US 'Spam King' faces prison

A serial junk-mailer known as the "Spam King" will appear in a Seattle court next month, in a criminal trial being hailed as a major blow in the fight against unsolicited emails.

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A serial junk-mailer known as the "Spam King" will appear in a Seattle court next month, in a criminal trial being hailed as a major blow in the fight against unsolicited emails.

Soloway was arrested in May and charged with sending out tens of millions of unwanted messages. Many went via hacked "zombie" computers infected with botnet software, prosecutors allege.

Also coming up in March is a civil case against Impulse Media Group, for spamming computer users with pornographic emails.

In the Soloway case, the United States Attorney's Office is seeking more than $770,000 (£390,000) in fines, but the Spam King is also facing fraud and identity theft charges that could result in a prison term.

Soloway has previous form. In 2005 Microsoft was awarded a $7.8 million (£3.9 million) judgement against him, but it has yet to collect a penny, according to Aaron Kornblum, a senior attorney with Microsoft. If US attorneys can get money out of Robert Soloway, it will be a first.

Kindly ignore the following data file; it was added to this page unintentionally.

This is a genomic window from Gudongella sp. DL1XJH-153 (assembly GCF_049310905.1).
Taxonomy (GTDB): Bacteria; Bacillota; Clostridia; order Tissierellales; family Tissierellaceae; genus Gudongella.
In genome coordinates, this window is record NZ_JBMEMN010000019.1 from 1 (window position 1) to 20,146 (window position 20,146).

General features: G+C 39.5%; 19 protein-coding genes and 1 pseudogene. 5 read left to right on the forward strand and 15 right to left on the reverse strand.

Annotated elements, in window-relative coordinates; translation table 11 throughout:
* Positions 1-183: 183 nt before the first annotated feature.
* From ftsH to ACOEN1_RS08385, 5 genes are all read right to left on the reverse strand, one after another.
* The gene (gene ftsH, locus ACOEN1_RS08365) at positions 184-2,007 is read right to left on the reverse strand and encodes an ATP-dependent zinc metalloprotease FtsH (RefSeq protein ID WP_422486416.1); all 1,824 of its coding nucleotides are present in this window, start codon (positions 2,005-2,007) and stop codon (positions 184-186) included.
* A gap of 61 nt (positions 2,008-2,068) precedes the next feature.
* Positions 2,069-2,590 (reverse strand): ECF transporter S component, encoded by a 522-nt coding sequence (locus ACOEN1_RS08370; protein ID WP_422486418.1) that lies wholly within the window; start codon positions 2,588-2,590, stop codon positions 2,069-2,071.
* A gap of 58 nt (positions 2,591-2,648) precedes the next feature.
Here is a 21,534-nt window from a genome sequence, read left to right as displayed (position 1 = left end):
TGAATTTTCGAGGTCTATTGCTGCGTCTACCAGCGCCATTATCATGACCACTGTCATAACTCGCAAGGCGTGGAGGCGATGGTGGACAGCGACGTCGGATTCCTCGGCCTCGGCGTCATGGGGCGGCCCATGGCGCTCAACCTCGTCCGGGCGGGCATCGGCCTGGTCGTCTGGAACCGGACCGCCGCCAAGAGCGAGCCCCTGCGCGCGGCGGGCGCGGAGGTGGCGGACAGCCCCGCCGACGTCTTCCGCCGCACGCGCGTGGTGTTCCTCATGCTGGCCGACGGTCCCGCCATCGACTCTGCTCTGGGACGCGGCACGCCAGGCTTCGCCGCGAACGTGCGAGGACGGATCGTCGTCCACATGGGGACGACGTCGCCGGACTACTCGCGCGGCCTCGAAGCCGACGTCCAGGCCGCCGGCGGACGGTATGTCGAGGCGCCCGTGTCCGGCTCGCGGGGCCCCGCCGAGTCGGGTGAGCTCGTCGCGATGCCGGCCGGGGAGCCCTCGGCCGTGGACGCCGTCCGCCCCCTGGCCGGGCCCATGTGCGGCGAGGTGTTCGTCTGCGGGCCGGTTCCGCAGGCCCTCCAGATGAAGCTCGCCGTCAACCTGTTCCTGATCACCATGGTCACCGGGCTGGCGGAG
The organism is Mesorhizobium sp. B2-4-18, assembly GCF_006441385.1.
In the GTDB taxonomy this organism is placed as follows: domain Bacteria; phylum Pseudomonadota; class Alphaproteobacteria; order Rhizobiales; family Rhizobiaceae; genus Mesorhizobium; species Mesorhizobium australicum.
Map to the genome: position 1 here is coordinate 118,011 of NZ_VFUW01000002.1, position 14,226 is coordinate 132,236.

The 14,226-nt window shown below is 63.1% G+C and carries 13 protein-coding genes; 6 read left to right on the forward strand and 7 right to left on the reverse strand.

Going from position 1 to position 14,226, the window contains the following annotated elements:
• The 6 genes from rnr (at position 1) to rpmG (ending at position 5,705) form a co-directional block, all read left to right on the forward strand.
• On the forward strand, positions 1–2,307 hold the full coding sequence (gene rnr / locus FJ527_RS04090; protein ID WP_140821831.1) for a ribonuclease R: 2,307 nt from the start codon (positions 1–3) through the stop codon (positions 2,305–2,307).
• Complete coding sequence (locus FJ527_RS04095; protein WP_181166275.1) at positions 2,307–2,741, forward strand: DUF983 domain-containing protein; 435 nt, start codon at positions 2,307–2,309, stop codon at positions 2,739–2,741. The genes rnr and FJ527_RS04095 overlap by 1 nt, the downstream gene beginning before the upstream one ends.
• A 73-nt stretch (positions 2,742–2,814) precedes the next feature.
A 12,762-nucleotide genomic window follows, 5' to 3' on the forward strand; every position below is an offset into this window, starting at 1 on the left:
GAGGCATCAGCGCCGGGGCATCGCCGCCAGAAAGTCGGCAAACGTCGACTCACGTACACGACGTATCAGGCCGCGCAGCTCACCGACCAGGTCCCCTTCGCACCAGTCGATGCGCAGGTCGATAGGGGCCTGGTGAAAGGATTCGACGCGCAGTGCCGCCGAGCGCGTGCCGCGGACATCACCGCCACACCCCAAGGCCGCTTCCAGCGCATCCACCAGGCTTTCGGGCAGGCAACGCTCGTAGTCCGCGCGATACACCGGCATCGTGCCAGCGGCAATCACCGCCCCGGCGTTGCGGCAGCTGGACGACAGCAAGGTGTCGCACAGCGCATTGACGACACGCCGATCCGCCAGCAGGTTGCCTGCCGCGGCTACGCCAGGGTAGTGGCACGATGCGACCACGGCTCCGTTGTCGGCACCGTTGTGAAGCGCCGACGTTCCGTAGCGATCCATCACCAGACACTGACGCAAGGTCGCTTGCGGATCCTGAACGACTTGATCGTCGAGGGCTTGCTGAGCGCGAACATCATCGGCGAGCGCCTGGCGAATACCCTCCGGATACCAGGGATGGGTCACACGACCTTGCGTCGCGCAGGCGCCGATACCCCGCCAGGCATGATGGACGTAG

Still, Kornblum is hoping that the use of criminal charges – under the 2003 CAN-SPAM law (Controlling the Assault of Non-Solicited Pornography and Marketing Act) – may serve as a deterrent to other spammers. "There have not been a large number of criminal CAN-SPAM prosecutions," he said. "This is significant."

Microsoft has filed 131 lawsuits against US spammers in the US, most of which have ended up in a settlement or a judgement against the spammer. "We have helped change the economics of spam and we've done that across multiple fronts," Kornblum said. "Spammers now sit in jail."

However, one law professor has said that prosecutors shouldn't necessarily rush into criminal cases. "Spam is principally about speech and we should be very reluctant to criminalise speech-based behaviour," said Eric Goldman, an assistant professor with Santa Clara University School of Law who blogs about technology and marketing.

"There's such an antipathy towards spam that there's almost a sense that anyone who ever engages in spam is… so evil that they should be punished," he said. But if people really thought about the issues, they wouldn't necessarily find spam any more invasive than other forms of advertising, like television commercials or junk postal mail, Goldman said.

If criminal prosecutions like Soloway's are deterring spammers, email users wouldn't know it. Security vendor IronPort said that spam volume on the Internet was up 100 percent in 2007, jumping to 120 billion unwanted messages per day.